No Rules Required to Enjoy Board Game Cafes and Bars

Vigilante in Austin, TX features many of the trappings of a regular gastropub – including quality, made from scratch food and plenty of beer on tap – but adds 160+ board games to the mix.

Whether you’re a Cards Against Humanity pro, a clueless Codenames novice, or a Monopoly-loving masochist, there’s something for everyone at America’s newest obsession: the board game cafe.

For the uninitiated, and if the name didn’t completely give it away, a board game cafe is an establishment that, in addition to the usual beverages, refreshments and snacks you’d find at a local watering hole, also stocks a healthy selection of board games that run the gamut from casual to intensely strategic. Like many former relics of nerdiness that have now received mainstream embrace, board game cafes are popping up around the country to give those young and old a place to relax, reconnect and get their game on.

The concept has been popular in Asia in years, but thanks to globalization and the general public’s desire to engage with one another without a screen present, the board game cafe has begun to find mainstream popularity here in North America too. Don’t worry, these aren’t literal dungeons for Dungeons and Dragons fans.

There are great gastropubs like Austin, TX’s Vigilante; laid back bars like Nashville, TN’s Hurry Back; elegant environments like Pour Haus Wine Bar in Los Angeles; cozy corners like The Uncommons, in New York; or Gothic game rooms, like the Chicago Athletic Association’s Game Room.

While the intensity or the degree of skill required to participate in the games on offer varies from cafe to cafe, part of the success of the board game cafe — and indeed, lest we forget, the board game — is its appeal to both gamers and non-gamers alike.

At the Game Room at the Chicago Athletic Association, guests can enjoy chef-driven fare and craft cocktails along with a selection of classic games. Photo by Clayton Hauck.

The board game industry has been enjoying somewhat of a resurgence in the last few years. For once, millennials are being credited with saving an industry rather than killing it. Though it may seem ironic for a technology-obsessed era, almost 5,000 new board games were introduced to the U.S. in 2016, and sales topped $1.4 billion.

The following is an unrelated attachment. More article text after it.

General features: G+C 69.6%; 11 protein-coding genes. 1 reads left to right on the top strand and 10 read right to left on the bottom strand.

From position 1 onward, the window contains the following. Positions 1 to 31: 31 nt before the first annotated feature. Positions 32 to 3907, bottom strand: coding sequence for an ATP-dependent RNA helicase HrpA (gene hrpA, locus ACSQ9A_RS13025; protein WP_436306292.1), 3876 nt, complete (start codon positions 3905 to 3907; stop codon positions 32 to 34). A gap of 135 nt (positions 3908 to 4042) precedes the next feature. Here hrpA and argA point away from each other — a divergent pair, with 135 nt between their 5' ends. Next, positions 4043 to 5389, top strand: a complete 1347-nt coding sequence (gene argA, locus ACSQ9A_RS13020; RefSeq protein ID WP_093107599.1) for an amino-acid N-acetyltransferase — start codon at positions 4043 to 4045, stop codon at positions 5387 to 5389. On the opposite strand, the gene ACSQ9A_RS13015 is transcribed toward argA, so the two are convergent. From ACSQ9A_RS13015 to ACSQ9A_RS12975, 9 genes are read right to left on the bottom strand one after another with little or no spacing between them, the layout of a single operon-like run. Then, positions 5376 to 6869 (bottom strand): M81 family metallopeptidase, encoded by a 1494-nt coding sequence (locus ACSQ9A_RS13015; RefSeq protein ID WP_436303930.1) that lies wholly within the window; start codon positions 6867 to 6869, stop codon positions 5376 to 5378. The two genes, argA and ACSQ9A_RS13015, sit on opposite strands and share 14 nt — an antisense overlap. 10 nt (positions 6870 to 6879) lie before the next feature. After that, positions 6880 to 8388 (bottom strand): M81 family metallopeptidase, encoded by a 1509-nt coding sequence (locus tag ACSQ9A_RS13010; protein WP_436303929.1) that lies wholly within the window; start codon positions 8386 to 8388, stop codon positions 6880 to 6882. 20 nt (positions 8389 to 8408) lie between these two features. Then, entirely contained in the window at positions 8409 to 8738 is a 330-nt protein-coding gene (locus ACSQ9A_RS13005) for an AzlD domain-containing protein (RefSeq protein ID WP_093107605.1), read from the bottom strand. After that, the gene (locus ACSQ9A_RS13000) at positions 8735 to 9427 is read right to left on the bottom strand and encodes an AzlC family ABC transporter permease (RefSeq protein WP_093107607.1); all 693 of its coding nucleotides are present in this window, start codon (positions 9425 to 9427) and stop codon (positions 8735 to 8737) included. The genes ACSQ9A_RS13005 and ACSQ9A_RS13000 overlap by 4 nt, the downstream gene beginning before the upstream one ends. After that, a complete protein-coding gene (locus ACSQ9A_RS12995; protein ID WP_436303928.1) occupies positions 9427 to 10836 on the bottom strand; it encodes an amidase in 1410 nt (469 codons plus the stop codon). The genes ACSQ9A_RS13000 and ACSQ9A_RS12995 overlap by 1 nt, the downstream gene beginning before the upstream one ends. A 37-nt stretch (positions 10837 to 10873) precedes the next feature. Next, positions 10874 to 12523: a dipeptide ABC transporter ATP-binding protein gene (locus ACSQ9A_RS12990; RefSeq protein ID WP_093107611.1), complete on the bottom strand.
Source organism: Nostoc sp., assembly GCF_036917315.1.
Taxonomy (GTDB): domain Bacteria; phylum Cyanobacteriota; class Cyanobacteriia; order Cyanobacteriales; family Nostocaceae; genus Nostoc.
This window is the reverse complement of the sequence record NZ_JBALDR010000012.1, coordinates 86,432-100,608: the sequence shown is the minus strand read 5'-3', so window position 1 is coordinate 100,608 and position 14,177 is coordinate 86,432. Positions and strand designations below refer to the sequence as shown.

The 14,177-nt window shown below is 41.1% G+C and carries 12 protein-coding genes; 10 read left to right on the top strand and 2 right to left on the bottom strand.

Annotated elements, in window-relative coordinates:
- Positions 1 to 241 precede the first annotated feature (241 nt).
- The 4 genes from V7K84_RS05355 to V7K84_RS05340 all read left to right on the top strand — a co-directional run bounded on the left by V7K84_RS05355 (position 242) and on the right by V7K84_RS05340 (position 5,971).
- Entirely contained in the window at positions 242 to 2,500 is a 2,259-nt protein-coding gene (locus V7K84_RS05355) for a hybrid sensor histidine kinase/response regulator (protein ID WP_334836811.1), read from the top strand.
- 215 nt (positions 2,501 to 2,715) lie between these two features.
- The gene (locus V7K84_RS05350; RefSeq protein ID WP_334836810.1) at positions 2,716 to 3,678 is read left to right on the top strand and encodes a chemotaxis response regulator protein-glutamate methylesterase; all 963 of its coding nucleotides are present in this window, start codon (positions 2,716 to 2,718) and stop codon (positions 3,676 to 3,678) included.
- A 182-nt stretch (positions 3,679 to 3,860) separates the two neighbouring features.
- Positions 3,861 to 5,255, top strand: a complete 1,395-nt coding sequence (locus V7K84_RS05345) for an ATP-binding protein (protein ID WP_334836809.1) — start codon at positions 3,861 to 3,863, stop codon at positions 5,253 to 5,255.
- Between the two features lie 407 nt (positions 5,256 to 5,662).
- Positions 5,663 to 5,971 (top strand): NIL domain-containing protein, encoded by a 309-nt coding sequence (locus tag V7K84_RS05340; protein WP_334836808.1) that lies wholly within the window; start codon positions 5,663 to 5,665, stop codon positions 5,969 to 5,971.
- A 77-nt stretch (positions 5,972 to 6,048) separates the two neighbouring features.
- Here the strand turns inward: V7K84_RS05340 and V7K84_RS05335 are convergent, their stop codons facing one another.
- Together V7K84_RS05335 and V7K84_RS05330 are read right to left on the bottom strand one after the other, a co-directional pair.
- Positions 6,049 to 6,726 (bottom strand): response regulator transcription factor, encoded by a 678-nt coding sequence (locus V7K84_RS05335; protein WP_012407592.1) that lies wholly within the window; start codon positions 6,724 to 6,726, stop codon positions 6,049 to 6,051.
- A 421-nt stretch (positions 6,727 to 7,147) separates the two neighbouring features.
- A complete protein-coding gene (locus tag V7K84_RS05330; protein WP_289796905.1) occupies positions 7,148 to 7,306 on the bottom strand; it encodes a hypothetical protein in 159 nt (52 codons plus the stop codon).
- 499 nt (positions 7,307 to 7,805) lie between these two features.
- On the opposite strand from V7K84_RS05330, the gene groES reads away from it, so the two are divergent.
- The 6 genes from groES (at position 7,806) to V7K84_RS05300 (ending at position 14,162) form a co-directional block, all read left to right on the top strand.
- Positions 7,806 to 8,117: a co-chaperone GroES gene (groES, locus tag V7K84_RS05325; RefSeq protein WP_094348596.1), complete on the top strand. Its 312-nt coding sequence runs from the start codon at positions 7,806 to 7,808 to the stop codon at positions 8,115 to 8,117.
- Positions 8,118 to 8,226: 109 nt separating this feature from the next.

Board games have been revamped and rebranded from the days of Candyland, and savvy entrepreneurs have realized the demand for spaces to play both new-breed and classic board games that can also count as getting out of the house. Add in the promise of quality coffee, craft beer and snacks, and you’ve got quite the recipe for some good, clean fun.

It’s easy to dismiss the board game cafe trend as being the newest hipster activity of the hour, and one that will crumble as quickly as artisanal cupcakes or fidget spinners. But for every hipster trend that fizzles out, there are some — like Polaroids or vinyl record players — that have stuck because the experience is genuinely more satisfying than the modern equivalent, no matter how throwback it may seem. And board game cafes have demonstrated their potential to fall into the latter category.

Let’s not forget the enduring popularity of classic games like dice, cards or dominos on street corners around the world, including your own mother playing solitaire on her iPad. The familiarity of the medium — one almost everyone grew up playing in some way or another — make board games approachable for all, and the permanence of their presence throughout history shows there’s still something there to be enjoyed, no matter how techy our modern tastes may swing.

Activity-driven spots like the board game cafe — or its close cousin, the barcade — are the perfect way to spend time with friends without feeling obliged to truly “go out”. The game stakes can be as high as you make them, but the pressure is off, the social interaction is natural, and maybe there’s even some happiness to be had by following a set of rules for a while in our increasingly chaotic lives. Couldn’t the world use more places to have fun?

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